The Edible Woman

The Edible Woman Irony

Ainsley's marriage (Situational Irony)

At the beginning of the novel, Ainsley professes her plan to get pregnant and raise a child without a father, something she wants to do because she believes in the supreme importance of a woman's role in a child's life. She emphasizes that a male influence is unnecessary; the whole plan is an extension of Ainsley's liberal, feminist-oriented ideologies that she expresses with vigor and that contrast with Marian's own conservative relationship towards gender roles. However, at the end of the novel, it is Ainsley—not Marian—who ends up married, a total reversal of the values Ainsley held earlier (disdaining marriage) and ironic, given that Marian was the one who was engaged and set up to get married.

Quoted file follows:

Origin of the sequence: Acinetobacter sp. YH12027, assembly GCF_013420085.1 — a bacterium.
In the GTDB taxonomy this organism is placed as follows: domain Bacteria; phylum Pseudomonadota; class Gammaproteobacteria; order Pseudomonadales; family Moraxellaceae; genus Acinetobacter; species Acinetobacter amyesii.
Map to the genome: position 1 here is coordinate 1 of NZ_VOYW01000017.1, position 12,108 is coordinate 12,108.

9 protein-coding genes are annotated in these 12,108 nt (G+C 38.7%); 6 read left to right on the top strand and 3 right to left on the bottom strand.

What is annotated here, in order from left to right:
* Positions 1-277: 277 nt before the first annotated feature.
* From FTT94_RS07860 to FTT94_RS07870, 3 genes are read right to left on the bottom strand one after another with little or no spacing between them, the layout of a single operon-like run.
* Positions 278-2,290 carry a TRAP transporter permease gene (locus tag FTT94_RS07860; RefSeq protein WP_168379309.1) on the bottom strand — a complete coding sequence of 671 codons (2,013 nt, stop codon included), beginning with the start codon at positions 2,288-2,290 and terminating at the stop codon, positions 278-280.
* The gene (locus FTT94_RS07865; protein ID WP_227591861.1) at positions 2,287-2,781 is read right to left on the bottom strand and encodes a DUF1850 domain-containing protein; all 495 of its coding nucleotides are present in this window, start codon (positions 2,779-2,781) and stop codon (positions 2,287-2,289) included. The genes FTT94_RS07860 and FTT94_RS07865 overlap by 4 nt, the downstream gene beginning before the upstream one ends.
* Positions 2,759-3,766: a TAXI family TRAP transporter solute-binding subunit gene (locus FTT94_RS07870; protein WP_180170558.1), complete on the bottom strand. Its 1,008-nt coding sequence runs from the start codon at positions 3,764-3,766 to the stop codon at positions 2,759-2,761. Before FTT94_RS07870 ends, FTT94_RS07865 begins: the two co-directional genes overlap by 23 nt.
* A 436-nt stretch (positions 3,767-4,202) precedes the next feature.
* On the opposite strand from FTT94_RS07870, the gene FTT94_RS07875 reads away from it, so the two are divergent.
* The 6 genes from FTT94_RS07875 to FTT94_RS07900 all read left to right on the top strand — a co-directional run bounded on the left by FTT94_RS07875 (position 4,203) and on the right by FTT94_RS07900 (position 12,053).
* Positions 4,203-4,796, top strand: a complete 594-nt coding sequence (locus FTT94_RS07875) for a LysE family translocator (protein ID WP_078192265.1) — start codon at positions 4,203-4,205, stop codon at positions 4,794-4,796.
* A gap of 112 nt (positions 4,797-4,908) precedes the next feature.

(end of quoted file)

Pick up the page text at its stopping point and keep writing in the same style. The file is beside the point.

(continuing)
"My manly arms" (Verbal Irony)

When Duncan and Marian attempt to have sex, Duncan jokes that he's "supposed" to "crush Marian in his manly arms," an ironic statement that overstates his own physical form—which we know to be extremely thin, as Marian continuously describes it—and overstates the act of sex itself, making fun of stereotypical male strength and gendered expectations.

Peter not eating the cake (Situational Irony)

Marian expects Peter to eat the cake, because like he "destroy[s]" and "assimilate[s]" her, she thinks he will destroy and assimilate the cake that she has baked for him as a substitute for her own self and body. However, Peter doesn't do what she expects, and instead becomes embarrassed and leaves her. Although Peter has previously pushed Marian into standard, stereotypical womanhood, once given the opportunity to make this kind of silent violence more explicit, he runs away.

The cake's symbolism (Dramatic Irony)

After Marian bakes Peter the cake and presents it to him, he doesn't eat it, not doing what Marian expected he would do. After he leaves, she states that her "symbol has failed," a metatextual remark that hints towards the use of "symbols" as useless. Marian wants to use a symbol, just as an author uses a symbol—a reality that exposes the ironic nature of literary technique.